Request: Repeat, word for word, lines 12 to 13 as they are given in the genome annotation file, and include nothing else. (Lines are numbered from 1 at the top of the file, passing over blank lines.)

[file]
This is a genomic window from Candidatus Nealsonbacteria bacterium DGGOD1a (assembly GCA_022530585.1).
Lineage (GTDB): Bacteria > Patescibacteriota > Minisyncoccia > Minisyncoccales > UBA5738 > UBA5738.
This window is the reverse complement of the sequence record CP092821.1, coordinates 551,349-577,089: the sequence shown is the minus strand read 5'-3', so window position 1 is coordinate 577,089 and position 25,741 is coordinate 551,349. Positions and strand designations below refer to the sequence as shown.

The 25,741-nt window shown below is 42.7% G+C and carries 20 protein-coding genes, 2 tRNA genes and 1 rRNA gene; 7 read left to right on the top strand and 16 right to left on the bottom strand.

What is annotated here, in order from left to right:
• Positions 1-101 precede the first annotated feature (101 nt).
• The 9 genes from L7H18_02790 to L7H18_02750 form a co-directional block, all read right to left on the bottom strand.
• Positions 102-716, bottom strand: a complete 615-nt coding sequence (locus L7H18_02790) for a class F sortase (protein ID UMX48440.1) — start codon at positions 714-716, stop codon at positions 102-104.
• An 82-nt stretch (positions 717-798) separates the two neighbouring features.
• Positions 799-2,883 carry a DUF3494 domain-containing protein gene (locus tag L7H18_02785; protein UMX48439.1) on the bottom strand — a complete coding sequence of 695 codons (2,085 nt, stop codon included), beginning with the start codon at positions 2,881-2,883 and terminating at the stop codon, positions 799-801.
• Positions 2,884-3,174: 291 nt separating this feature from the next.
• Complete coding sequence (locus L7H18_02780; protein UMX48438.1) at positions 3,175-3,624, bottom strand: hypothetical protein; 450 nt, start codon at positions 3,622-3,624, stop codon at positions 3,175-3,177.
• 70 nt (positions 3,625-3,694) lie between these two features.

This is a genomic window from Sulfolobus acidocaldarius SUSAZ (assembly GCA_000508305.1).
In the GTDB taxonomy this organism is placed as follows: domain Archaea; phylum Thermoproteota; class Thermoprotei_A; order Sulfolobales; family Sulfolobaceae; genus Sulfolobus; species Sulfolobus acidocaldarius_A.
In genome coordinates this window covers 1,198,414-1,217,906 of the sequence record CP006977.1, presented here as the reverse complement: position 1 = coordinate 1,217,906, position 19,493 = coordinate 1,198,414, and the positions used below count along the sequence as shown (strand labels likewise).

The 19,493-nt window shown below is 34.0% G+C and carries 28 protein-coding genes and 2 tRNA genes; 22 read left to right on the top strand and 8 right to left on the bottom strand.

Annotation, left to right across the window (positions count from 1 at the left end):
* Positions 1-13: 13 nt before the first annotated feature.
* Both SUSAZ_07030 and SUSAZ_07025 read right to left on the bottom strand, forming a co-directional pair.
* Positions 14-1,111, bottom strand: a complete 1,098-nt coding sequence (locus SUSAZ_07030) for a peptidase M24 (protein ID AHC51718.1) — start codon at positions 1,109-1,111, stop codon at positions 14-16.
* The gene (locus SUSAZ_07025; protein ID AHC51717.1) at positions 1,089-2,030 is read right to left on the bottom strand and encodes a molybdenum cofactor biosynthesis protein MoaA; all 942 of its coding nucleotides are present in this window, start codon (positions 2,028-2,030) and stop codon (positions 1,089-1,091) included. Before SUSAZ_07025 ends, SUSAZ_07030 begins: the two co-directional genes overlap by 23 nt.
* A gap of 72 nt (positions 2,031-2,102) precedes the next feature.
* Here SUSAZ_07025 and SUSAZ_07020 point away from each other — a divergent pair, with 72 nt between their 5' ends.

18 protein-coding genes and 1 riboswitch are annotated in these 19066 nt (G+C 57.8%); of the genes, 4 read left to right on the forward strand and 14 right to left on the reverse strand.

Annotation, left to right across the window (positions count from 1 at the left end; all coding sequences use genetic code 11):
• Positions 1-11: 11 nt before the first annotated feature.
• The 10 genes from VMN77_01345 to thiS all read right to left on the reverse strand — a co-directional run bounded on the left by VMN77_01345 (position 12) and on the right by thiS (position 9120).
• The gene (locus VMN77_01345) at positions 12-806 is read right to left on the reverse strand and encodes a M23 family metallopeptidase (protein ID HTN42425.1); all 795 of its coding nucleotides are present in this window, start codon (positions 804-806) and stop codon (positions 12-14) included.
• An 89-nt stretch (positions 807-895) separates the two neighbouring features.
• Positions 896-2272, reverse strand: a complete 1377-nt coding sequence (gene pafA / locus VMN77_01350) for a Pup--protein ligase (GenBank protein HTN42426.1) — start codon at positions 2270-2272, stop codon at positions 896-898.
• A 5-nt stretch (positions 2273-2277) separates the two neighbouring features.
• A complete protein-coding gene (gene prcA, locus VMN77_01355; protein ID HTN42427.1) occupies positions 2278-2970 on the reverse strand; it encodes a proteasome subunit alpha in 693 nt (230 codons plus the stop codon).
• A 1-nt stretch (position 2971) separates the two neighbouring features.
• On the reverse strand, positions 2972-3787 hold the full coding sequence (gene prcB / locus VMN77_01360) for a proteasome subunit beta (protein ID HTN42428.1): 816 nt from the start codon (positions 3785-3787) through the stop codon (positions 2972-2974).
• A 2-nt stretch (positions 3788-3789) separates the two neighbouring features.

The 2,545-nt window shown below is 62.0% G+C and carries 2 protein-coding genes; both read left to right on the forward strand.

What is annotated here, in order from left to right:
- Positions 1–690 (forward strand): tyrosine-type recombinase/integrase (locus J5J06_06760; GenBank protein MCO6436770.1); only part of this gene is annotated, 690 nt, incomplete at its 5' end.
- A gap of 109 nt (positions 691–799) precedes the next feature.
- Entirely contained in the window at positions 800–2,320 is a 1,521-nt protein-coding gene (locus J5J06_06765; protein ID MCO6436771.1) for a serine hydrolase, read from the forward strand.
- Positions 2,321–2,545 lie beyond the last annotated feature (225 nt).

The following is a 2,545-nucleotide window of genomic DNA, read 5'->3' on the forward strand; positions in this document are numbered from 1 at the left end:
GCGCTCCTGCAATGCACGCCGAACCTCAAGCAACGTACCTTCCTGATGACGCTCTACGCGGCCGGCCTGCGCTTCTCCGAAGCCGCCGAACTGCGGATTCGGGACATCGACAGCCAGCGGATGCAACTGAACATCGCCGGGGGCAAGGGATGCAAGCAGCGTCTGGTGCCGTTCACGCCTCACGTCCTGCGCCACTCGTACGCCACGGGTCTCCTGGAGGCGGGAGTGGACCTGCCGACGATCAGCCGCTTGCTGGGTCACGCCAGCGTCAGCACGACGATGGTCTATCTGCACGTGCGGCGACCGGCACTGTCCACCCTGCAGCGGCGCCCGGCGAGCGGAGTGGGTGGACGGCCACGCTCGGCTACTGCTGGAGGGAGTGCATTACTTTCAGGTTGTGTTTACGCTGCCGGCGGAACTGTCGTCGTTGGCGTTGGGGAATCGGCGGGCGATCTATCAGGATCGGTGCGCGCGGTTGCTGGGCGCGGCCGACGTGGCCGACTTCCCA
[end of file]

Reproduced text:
• Complete coding sequence (locus L7H18_02780; protein UMX48438.1) at positions 3,175-3,624, bottom strand: hypothetical protein; 450 nt, start codon at positions 3,622-3,624, stop codon at positions 3,175-3,177.
• 70 nt (positions 3,625-3,694) lie between these two features.